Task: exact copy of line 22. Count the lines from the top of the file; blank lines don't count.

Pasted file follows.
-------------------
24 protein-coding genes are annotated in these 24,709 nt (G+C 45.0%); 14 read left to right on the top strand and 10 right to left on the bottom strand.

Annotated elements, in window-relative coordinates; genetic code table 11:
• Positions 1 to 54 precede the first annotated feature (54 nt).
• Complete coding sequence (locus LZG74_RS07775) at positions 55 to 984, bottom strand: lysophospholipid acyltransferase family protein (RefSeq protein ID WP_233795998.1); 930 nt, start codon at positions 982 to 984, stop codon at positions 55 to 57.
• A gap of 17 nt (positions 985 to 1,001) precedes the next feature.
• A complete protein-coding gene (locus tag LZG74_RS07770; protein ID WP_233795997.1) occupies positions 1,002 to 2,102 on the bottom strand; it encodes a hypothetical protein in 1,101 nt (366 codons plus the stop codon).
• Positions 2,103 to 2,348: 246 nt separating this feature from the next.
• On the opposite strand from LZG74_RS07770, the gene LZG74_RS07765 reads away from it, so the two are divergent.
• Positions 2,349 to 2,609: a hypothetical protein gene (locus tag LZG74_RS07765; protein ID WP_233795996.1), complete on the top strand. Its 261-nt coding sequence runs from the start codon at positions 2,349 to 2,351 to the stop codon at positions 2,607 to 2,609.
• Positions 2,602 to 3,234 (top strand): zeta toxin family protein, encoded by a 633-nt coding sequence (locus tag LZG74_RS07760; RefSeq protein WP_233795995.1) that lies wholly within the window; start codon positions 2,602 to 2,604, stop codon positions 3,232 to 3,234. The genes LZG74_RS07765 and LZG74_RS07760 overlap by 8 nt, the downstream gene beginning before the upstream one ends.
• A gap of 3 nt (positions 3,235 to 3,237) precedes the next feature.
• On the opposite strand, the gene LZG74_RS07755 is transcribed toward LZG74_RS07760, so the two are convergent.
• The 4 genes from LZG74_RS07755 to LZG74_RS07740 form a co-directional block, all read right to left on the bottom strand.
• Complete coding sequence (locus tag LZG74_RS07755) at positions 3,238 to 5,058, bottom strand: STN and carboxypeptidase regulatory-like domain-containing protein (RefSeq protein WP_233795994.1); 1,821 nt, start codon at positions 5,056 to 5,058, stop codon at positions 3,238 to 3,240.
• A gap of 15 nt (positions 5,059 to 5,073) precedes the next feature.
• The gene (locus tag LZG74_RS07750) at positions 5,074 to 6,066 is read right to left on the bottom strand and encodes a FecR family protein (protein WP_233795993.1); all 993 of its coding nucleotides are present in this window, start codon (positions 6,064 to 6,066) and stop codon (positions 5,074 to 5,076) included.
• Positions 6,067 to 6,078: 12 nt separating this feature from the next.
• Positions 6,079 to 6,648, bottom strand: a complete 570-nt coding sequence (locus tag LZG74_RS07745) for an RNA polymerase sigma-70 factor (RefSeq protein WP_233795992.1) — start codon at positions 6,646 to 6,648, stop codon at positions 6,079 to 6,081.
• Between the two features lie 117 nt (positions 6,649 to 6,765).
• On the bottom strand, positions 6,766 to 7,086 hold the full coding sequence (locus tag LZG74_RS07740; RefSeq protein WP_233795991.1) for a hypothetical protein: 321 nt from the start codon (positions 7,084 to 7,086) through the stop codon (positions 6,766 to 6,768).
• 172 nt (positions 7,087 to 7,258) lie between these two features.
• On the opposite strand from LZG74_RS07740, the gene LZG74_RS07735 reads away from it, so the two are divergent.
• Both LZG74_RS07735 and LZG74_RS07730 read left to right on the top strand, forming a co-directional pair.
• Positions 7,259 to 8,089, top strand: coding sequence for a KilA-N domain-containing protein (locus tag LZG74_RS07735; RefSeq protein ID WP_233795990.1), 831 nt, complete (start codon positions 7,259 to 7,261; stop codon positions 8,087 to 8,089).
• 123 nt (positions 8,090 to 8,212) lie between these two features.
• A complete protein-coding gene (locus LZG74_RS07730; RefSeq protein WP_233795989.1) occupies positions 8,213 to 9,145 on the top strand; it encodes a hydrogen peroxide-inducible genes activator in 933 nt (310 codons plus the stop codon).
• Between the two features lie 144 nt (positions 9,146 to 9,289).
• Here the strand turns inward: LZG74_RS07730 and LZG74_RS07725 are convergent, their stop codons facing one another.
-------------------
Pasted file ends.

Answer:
• On the opposite strand from LZG74_RS07740, the gene LZG74_RS07735 reads away from it, so the two are divergent.